Sunday, June 25, 2000
Gore needs to find himself
Candidate's ever-changing persona could bring trouble
LEXINGTON I know I sound like Beavis talking to Butthead, but Al Gore said damned.
It was just a few days ago, during the vice president's presidential campaign visit to central Kentucky, when the man who is a heartbeat away from the most powerful position on earth couldn't fill a 400-seat hall.
The Democratic presidential hopeful was in Lexington to announce his retirement savings plan, where the government would operate 401(k)-type accounts for millions of Americans.
Mr. Gore was giving another of his heartfelt remembrances of growing up, telling the touching tale of how the kids he went to prep school with in Washington didn't have the same financial and educational opportunities as those he spent his summers with back home in Tennessee. (Geez, no kidding.)
The ones I spent my summers with in Carthage, Tennessee, were at least as smart, but their families weren't nearly as well off, and I saw the opportunity gap open and widen, and there were times when it broke my heart, Mr. Gore said.
They deserved more than they got, and I'll be DAMNED if I'm gonna let that injustice continue.
Profound. Profane. Loud. Ineffective.
So is this yet another reinvention of the man who has been reinvented more that Frankenstein? A tough, no-nonsense candidate who leaves the makeup at home - did you catch the story that he occasionally touches up with an expensive skin foundation? and curses like a longshoreman.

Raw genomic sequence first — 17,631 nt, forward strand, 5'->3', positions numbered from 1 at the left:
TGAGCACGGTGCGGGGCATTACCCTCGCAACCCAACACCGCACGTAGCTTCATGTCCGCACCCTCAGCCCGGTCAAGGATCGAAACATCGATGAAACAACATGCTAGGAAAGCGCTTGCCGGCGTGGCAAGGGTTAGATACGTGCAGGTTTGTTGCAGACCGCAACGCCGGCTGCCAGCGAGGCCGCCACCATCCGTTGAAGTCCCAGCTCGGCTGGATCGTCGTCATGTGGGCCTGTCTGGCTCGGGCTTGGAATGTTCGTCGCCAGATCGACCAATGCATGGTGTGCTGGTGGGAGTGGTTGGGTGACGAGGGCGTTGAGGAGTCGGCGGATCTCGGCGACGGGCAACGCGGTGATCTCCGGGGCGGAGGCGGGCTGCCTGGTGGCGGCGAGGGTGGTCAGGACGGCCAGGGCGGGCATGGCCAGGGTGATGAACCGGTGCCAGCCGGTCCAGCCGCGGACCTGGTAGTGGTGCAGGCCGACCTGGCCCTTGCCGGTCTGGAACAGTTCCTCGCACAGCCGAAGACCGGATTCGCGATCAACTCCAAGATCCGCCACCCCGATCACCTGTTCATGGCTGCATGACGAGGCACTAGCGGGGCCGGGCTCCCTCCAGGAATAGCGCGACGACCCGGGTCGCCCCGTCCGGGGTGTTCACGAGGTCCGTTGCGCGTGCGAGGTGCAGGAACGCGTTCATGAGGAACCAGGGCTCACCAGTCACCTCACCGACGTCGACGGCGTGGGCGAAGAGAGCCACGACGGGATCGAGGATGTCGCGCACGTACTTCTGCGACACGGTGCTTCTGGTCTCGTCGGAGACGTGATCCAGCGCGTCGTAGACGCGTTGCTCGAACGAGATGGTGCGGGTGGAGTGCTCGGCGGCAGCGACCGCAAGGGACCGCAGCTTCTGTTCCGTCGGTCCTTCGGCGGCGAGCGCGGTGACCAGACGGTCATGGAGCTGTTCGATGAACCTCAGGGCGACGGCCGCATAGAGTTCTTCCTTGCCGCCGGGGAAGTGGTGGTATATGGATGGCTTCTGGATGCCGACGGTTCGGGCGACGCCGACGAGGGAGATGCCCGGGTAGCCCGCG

Not the candidate who told the heartfelt remembrance of almost losing his son to a car accident, of losing his sister to cancer, of shaking down Buddhist monks for campaign cash.
Well, at least Mr. Gore was better than when he appeared at a Louisville union hall last fall. Then he was doing Elizabeth Dole doing Sally Jesse Raphael by taking a microphone and walking through the audience, which has become the most overused and annoying political maneuver since kissing a baby.
Mr. Gore is working hard to not only jumpstart a lackluster campaign but to shed his image as a lifeless, humorless, stiff.
Truth be told, Mr. Gore isn't as bland as he is portrayed by his opponents and the media, just as Mr. Bush isn't as stupid as he is often portrayed.
But reputations, especially in politics, are hard to shake. Perception becomes reality. And if you don't think so, just look at how often Mr. Gore has tried to come up with a new-and-improved persona.
Not only has he repeatedly tried to come up with some sort of image that will sell with voters, but he has shaken up his campaign staff twice, moved his campaign office from Washington to Tennessee and basically played second fiddle to Mr. Bush since the primary season ended.
Like it or not, Democrats, Mr. Bush won the spring. That doesn't mean squat, since most people are paying more attention to that insipid Survivor show on TV than they are to the presidential race.
But it shows cracks in the armor of a candidate who should have learned more about campaigning, having spent the last eight years watching Bill Clinton, the best politician of his generation.
If Mr. Gore doesn't settle in on exactly what and who he is, it will be Mr. Bush being sworn into office in January. You can DAMN well bet on that.
Patrick Crowley covers Kentucky politics. He can be reached at 578-5581, or by e-mail at firstname.lastname@example.org.